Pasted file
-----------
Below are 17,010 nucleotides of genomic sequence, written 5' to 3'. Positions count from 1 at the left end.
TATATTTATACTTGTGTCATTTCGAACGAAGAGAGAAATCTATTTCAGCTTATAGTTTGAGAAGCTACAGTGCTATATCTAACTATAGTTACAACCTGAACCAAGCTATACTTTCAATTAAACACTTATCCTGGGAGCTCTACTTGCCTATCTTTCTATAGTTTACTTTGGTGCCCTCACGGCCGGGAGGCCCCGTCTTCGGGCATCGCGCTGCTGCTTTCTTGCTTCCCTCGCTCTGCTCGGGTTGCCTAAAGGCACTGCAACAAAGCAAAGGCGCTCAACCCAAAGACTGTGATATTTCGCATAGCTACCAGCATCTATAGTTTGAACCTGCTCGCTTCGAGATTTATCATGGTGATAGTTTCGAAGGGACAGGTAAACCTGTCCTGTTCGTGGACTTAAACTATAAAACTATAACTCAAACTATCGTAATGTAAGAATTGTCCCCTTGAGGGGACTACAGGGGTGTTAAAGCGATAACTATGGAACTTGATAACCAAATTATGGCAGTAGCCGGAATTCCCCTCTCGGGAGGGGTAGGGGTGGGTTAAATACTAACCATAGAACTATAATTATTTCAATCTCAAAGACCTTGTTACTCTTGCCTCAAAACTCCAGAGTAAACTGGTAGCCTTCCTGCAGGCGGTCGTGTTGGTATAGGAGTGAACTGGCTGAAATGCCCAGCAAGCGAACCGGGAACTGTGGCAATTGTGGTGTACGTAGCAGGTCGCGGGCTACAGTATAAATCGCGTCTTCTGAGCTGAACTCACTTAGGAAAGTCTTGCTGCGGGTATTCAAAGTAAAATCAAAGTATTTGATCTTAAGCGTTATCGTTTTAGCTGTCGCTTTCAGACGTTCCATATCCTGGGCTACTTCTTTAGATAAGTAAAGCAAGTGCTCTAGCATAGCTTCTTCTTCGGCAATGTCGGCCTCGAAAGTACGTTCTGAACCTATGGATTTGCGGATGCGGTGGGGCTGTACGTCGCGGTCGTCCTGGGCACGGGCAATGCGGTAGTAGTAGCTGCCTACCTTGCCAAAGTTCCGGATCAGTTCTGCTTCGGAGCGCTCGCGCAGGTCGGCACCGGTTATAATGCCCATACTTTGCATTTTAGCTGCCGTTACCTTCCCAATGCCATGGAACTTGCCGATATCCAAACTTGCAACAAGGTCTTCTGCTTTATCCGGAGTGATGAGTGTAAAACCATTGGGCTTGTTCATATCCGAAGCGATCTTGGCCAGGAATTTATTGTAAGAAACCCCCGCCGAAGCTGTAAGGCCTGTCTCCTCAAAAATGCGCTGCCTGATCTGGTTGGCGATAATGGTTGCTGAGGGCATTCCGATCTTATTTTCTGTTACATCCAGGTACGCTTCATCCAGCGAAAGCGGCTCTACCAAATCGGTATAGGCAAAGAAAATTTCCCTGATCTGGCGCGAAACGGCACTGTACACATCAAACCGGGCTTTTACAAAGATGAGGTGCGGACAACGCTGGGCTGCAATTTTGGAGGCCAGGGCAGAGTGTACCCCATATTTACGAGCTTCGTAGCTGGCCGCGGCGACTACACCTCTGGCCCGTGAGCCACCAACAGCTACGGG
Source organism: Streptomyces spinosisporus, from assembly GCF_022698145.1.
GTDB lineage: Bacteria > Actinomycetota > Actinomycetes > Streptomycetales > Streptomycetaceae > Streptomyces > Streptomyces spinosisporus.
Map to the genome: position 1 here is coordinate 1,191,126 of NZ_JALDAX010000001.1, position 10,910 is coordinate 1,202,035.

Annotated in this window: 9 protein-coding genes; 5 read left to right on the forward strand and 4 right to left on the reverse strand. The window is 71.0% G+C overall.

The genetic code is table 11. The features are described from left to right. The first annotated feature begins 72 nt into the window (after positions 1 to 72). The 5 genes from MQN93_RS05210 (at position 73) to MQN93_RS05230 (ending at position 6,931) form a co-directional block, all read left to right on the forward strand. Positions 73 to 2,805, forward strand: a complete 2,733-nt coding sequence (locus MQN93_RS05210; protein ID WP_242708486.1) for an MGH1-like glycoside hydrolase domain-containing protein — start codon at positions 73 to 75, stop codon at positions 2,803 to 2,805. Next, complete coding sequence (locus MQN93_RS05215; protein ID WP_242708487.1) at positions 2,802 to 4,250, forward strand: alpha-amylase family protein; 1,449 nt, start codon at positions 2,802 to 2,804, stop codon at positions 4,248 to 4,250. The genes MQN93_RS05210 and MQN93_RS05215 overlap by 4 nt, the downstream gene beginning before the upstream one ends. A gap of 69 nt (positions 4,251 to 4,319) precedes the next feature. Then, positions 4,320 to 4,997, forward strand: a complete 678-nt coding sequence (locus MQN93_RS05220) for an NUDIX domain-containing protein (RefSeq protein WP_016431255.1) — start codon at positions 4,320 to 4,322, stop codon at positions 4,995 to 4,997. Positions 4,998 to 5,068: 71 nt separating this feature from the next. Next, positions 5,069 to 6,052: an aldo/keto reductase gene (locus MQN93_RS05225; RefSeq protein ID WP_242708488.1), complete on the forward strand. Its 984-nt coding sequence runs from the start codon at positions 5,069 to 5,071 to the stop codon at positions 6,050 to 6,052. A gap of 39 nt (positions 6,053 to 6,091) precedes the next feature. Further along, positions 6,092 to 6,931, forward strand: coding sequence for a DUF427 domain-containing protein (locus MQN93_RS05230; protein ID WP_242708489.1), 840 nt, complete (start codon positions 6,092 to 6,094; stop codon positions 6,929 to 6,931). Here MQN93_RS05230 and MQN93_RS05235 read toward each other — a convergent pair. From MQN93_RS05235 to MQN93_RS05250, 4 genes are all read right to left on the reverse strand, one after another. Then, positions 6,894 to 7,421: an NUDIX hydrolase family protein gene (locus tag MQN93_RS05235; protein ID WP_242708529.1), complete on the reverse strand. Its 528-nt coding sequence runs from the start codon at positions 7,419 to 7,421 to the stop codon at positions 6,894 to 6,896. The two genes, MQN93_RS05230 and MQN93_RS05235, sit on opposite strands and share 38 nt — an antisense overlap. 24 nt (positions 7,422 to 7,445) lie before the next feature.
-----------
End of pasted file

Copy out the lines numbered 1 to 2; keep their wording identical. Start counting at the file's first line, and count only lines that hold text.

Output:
Below are 17,010 nucleotides of genomic sequence, written 5' to 3'. Positions count from 1 at the left end.
TATATTTATACTTGTGTCATTTCGAACGAAGAGAGAAATCTATTTCAGCTTATAGTTTGAGAAGCTACAGTGCTATATCTAACTATAGTTACAACCTGAACCAAGCTATACTTTCAATTAAACACTTATCCTGGGAGCTCTACTTGCCTATCTTTCTATAGTTTACTTTGGTGCCCTCACGGCCGGGAGGCCCCGTCTTCGGGCATCGCGCTGCTGCTTTCTTGCTTCCCTCGCTCTGCTCGGGTTGCCTAAAGGCACTGCAACAAAGCAAAGGCGCTCAACCCAAAGACTGTGATATTTCGCATAGCTACCAGCATCTATAGTTTGAACCTGCTCGCTTCGAGATTTATCATGGTGATAGTTTCGAAGGGACAGGTAAACCTGTCCTGTTCGTGGACTTAAACTATAAAACTATAACTCAAACTATCGTAATGTAAGAATTGTCCCCTTGAGGGGACTACAGGGGTGTTAAAGCGATAACTATGGAACTTGATAACCAAATTATGGCAGTAGCCGGAATTCCCCTCTCGGGAGGGGTAGGGGTGGGTTAAATACTAACCATAGAACTATAATTATTTCAATCTCAAAGACCTTGTTACTCTTGCCTCAAAACTCCAGAGTAAACTGGTAGCCTTCCTGCAGGCGGTCGTGTTGGTATAGGAGTGAACTGGCTGAAATGCCCAGCAAGCGAACCGGGAACTGTGGCAATTGTGGTGTACGTAGCAGGTCGCGGGCTACAGTATAAATCGCGTCTTCTGAGCTGAACTCACTTAGGAAAGTCTTGCTGCGGGTATTCAAAGTAAAATCAAAGTATTTGATCTTAAGCGTTATCGTTTTAGCTGTCGCTTTCAGACGTTCCATATCCTGGGCTACTTCTTTAGATAAGTAAAGCAAGTGCTCTAGCATAGCTTCTTCTTCGGCAATGTCGGCCTCGAAAGTACGTTCTGAACCTATGGATTTGCGGATGCGGTGGGGCTGTACGTCGCGGTCGTCCTGGGCACGGGCAATGCGGTAGTAGTAGCTGCCTACCTTGCCAAAGTTCCGGATCAGTTCTGCTTCGGAGCGCTCGCGCAGGTCGGCACCGGTTATAATGCCCATACTTTGCATTTTAGCTGCCGTTACCTTCCCAATGCCATGGAACTTGCCGATATCCAAACTTGCAACAAGGTCTTCTGCTTTATCCGGAGTGATGAGTGTAAAACCATTGGGCTTGTTCATATCCGAAGCGATCTTGGCCAGGAATTTATTGTAAGAAACCCCCGCCGAAGCTGTAAGGCCTGTCTCCTCAAAAATGCGCTGCCTGATCTGGTTGGCGATAATGGTTGCTGAGGGCATTCCGATCTTATTTTCTGTTACATCCAGGTACGCTTCATCCAGCGAAAGCGGCTCTACCAAATCGGTATAGGCAAAGAAAATTTCCCTGATCTGGCGCGAAACGGCACTGTACACATCAAACCGGGCTTTTACAAAGATGAGGTGCGGACAACGCTGGGCTGCAATTTTGGAGGCCAGGGCAGAGTGTACCCCATATTTACGAGCTTCGTAGCTGGCCGCGGCGACTACACCTCTGGCCCGTGAGCCACCAACAGCTACGGG